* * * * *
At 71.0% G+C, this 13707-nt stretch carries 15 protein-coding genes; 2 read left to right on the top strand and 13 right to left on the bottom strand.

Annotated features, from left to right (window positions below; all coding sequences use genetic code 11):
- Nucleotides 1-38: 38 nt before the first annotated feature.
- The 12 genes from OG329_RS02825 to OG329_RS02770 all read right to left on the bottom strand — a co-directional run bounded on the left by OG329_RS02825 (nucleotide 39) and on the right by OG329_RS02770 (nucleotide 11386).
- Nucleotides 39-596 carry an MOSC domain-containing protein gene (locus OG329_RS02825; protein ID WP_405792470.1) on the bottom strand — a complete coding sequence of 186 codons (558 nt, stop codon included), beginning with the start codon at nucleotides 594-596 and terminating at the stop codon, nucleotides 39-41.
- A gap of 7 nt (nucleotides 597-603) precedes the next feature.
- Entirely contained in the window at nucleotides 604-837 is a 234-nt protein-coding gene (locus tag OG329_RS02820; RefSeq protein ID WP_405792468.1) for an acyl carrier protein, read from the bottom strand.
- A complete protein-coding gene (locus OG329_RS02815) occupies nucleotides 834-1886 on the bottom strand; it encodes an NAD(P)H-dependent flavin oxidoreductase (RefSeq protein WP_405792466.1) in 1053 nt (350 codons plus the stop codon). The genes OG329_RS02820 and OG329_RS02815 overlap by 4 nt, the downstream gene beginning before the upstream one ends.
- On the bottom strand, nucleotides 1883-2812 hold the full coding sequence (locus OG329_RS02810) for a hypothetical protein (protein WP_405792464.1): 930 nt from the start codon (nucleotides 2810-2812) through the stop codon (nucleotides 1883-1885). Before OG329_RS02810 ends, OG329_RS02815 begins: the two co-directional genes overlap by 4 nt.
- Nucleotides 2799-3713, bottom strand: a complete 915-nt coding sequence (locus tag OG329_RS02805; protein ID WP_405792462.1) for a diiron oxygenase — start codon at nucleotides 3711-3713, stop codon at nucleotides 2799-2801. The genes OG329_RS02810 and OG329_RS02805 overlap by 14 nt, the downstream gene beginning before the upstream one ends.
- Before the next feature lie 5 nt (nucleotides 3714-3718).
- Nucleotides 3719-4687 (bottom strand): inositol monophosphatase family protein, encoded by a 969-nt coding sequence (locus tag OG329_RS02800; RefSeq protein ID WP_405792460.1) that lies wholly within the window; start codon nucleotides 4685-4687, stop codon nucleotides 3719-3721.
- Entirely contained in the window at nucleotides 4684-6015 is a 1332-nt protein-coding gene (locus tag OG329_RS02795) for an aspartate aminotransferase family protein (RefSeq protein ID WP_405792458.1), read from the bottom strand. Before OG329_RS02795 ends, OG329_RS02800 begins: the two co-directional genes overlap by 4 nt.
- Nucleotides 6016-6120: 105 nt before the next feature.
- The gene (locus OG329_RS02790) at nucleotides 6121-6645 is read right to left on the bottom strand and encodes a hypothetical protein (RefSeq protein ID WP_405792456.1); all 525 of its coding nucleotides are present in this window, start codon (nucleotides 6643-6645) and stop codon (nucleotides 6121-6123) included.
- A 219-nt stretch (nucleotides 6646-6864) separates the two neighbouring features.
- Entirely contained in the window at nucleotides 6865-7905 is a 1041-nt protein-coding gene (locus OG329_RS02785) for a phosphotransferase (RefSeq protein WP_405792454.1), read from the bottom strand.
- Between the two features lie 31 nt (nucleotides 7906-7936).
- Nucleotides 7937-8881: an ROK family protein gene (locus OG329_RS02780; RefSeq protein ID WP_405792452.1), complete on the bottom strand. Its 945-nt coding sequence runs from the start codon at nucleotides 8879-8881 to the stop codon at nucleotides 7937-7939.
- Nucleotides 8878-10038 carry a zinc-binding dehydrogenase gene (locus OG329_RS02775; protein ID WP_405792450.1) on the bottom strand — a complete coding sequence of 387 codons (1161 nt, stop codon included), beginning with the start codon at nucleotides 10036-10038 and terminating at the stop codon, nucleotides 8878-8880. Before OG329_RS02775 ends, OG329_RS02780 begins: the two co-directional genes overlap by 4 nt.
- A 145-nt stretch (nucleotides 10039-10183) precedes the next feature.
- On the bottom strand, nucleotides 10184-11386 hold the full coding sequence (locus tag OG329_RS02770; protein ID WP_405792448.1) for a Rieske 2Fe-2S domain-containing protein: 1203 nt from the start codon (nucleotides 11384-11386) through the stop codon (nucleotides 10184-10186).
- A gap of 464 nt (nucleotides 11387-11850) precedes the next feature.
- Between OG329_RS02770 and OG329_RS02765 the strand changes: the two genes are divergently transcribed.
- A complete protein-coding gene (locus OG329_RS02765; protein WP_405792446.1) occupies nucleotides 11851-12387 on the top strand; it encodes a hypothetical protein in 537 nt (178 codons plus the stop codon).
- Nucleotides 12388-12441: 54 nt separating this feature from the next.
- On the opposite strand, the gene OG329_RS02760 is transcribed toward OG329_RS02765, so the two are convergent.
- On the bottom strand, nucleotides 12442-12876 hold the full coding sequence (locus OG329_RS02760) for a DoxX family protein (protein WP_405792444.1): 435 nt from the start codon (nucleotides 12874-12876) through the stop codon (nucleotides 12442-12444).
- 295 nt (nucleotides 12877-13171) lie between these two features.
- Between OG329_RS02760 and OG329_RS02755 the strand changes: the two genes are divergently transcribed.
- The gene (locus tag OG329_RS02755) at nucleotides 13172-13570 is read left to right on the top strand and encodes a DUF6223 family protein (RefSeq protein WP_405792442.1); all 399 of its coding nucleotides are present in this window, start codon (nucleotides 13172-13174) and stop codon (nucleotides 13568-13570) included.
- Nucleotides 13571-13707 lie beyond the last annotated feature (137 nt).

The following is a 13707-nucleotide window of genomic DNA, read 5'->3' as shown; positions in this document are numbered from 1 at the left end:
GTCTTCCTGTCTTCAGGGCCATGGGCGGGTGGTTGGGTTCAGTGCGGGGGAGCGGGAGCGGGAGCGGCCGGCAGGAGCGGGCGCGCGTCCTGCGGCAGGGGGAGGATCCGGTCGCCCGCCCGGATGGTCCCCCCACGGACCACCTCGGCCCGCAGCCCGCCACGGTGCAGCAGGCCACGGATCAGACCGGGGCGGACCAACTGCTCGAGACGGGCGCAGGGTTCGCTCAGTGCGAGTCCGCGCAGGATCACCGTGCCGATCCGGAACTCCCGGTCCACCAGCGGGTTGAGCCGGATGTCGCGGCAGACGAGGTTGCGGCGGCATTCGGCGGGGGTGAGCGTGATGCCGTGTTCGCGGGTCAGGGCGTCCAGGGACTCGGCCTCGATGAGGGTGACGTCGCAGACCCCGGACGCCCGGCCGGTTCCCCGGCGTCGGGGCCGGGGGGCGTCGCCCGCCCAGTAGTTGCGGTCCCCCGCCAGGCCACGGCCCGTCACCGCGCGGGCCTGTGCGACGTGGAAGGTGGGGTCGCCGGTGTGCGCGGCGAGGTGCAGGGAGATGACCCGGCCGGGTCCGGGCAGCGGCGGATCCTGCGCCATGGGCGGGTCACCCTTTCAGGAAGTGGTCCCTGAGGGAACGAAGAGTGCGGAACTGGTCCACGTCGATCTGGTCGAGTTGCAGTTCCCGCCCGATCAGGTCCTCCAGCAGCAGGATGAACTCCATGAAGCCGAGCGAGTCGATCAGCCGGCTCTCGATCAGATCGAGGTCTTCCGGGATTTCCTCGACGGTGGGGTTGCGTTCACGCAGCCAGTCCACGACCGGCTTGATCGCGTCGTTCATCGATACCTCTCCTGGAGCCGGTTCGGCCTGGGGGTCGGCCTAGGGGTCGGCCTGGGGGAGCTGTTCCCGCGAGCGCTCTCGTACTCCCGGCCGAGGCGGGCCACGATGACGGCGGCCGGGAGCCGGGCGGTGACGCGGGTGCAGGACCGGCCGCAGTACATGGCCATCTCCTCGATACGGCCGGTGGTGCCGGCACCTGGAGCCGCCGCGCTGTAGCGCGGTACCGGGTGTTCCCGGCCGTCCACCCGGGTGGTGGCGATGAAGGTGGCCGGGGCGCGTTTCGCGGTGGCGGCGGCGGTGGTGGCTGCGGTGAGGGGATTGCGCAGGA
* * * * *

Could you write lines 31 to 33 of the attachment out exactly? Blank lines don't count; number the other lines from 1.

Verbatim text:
- The gene (locus tag OG329_RS02755) at nucleotides 13172-13570 is read left to right on the top strand and encodes a DUF6223 family protein (RefSeq protein WP_405792442.1); all 399 of its coding nucleotides are present in this window, start codon (nucleotides 13172-13174) and stop codon (nucleotides 13568-13570) included.
- Nucleotides 13571-13707 lie beyond the last annotated feature (137 nt).

The following is a 13707-nucleotide window of genomic DNA, read 5'->3' as shown; positions in this document are numbered from 1 at the left end: